Saturday, September 11, 2021

So why were Wisconsinites buying so much more booze in FY 2021?

When the Wisconsin Department of Revenue released the state’s year-end tax revenues for the 2021 Fiscal Year, the numbers were even higher than expected. And while the $2 billion increase in General Fund taxes was mostly due to a big jump in corporate taxes along with solid increases in income and sales taxes, there was another area that also brought in more revenue in Wisconsin in FY 21.
Alcohol taxes collected in Wisconsin jumped nearly 17% in the fiscal year that ended June 30, according to state tax revenue data analyzed by the nonpartisan Wisconsin Policy Forum.

That’s the largest jump since 1972, when the drinking age was lowered to 18 for a little more than a decade.

Data from the state Department of Administration and Legislative Fiscal Bureau show Wisconsin’s excise tax revenue on alcoholic beverage sales are projected to reach about $73.8 million, a 16.6% increase from the $63.3 million collected in the previous fiscal year.

So where did that come from? Let’s start by taking a step back and going over how we collect alcohol taxes in Wisconsin.

A quick check of the Legislative Fiscal Bureau’s Informational Paper about various “vice taxes” in Wisconsin reveals that liquor, wine, and beer taxes are considered occupational taxes . That means they are generally paid by distributors and direct shippers of the product, instead of being paid by the consumer and collected by the seller (like a sales tax is).

All of the booze taxes in Wisconsin are based on volume, and not price of the product. And none of these taxes have been changed since lower-alcohol hard cider was split off from wine in 1997, which indicates that the jump in taxes is the result of more (volume of) product being sold.

And it’s not just because the COVID-related lockdowns of March-May 2020 cut sales to bars and restaurants, as the FY 2020 numbers for all types of alcohol were not much different than the trend in prior years. Fiscal Year 2021 just had that many more purchases.

In their analysis of the big increase in alcohol sales/taxes, the Wisconsin Policy Forum looked at information from the Wisconsin Department of Revenue, and says the increases in alcohol sales started as most of Wisconsin was locked down when COVID first broke out.
We analyzed the DOR monthly excise tax revenue totals since the onset of the pandemic relative to the same months a year earlier. They show an initial surge of increased alcohol tax revenues in April 2020, much more modest increases in the following months, followed by larger increases in the late summer and early fall. Monthly revenues saw sustained but smaller year-over-year increases from November through February before surging again to end the fiscal year.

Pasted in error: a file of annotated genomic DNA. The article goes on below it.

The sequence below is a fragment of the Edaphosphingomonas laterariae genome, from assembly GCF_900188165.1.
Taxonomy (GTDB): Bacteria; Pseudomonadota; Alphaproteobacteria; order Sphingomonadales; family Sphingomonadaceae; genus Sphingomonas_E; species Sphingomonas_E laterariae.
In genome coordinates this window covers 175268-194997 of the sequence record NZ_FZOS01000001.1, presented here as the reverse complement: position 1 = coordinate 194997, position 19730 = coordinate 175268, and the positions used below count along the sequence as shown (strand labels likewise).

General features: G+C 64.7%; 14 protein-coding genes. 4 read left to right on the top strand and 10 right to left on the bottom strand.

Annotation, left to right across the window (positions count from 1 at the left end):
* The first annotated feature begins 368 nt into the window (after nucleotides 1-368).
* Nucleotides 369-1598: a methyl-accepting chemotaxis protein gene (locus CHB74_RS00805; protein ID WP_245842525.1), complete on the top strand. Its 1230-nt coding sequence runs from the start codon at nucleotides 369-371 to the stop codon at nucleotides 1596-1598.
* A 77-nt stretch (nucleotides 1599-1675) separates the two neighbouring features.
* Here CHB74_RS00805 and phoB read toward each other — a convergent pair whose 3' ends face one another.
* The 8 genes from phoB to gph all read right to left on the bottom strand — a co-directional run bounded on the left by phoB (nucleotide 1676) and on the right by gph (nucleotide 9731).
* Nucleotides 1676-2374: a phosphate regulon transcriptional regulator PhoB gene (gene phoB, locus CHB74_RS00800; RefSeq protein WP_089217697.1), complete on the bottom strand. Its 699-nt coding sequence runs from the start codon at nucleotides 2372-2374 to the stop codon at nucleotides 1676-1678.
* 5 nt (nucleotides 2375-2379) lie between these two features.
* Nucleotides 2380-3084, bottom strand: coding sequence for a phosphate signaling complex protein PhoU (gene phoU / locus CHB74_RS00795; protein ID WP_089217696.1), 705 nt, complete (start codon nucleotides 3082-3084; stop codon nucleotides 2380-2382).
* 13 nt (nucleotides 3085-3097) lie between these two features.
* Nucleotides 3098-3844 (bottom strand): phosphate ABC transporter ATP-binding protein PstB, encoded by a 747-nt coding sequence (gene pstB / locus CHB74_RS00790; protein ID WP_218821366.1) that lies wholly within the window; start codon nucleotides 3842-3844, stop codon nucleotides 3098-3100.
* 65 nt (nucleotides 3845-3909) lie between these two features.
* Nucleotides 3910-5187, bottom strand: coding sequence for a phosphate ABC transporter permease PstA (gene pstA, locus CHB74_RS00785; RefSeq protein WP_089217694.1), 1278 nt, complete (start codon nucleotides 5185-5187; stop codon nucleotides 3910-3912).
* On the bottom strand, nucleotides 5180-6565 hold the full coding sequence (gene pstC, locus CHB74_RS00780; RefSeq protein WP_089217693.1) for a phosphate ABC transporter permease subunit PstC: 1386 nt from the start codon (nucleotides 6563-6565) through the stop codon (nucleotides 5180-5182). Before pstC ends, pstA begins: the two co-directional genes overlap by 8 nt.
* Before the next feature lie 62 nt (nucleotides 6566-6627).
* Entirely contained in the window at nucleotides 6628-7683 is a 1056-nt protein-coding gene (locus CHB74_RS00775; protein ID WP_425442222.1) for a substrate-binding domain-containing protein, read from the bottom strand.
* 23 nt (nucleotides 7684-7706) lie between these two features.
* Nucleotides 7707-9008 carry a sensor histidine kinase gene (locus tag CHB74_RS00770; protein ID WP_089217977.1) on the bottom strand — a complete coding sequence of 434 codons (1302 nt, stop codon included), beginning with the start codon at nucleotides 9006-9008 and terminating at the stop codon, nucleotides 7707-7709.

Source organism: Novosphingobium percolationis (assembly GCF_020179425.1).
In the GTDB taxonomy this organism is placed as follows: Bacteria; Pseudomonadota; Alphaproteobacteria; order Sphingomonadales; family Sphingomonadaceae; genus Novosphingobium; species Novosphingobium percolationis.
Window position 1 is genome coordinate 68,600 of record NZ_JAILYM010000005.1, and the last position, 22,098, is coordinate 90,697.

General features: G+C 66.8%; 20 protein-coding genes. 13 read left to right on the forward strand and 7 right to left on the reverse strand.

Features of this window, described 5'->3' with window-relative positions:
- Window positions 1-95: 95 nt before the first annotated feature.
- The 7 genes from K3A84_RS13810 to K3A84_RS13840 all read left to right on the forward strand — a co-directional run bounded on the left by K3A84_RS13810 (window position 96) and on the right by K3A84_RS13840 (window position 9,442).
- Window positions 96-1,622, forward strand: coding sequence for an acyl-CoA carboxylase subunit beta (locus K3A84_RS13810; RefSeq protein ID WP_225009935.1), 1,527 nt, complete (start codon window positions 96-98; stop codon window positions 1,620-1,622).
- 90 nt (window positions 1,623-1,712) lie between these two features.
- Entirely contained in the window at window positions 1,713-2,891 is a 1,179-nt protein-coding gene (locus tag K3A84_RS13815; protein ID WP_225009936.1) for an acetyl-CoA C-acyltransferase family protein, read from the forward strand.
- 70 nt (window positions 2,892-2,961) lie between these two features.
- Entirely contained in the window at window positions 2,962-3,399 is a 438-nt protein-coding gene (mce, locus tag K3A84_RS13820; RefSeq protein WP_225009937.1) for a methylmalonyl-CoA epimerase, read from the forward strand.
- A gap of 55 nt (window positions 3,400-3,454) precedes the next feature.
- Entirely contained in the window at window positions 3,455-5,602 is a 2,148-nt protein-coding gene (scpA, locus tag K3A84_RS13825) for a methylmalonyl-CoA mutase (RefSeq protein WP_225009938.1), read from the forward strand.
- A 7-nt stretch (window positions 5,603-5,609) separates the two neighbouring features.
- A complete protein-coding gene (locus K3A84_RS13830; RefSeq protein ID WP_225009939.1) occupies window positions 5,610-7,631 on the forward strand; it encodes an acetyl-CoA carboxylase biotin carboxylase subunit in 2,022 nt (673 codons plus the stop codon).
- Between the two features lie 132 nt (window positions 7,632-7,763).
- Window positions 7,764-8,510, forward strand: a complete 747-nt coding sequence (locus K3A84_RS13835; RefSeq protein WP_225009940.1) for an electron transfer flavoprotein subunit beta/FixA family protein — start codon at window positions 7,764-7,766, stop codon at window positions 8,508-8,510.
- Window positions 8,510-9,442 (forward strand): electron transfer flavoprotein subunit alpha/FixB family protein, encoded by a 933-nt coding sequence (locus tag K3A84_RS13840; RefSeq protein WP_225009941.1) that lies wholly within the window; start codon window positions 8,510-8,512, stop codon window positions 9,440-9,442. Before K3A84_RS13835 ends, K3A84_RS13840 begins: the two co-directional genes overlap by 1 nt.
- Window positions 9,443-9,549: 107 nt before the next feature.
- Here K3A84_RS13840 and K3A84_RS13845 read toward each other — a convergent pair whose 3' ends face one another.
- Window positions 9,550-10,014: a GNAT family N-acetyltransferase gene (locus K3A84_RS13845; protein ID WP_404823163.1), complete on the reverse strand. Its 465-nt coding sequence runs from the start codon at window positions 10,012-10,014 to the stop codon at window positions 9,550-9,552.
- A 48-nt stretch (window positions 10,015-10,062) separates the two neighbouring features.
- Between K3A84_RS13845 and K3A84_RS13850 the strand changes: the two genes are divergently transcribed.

Under this hypothesis, Wisconsinites were stocking up for consumption at home in the early days of the COVID World, and likely continued in that trend for the rest of 2020 and early 2021. We also saw strong growth in outdoor tourism last year, as people looked for relatively isolated activities during a pandemic and Wisconsin’s natural beauty was a fit, well within driving distance for people in larger Midwestern cities.

As weather warmed in 2020 and more bars and restaurants were able to serve, those businesses saw a need to replace older product that they may not have used in the Spring and Summer, and restocked as well (I recall the Great Dane having a huge sale of beers during the Spring of 2020 they were otherwise going to throw away).

Then after we got through the COVID Winter (where there was often little to do other than to watch TV and drink at home), vaccinations started in large force right as weather was warming again, giving two boosts to restaurants and bars. This increased the volume purchased by those businesses compared to prior months, which explains the big revenue numbers in May (reflecting the sales in April).

And perhaps there is something to be said about the COVID World making people crazier, and some turning to booze more to cope (I am not one of them, and am likely not drinking enough in 2021, frankly). But we also may see a reversion to trend in Fiscal Year 2022. July 2021’s volume of taxable beer sales were 20% below July 2020’s, so let’s see if that decline/settling continues when we see the 1st 3 months of Wisconsin revenues in about a month.

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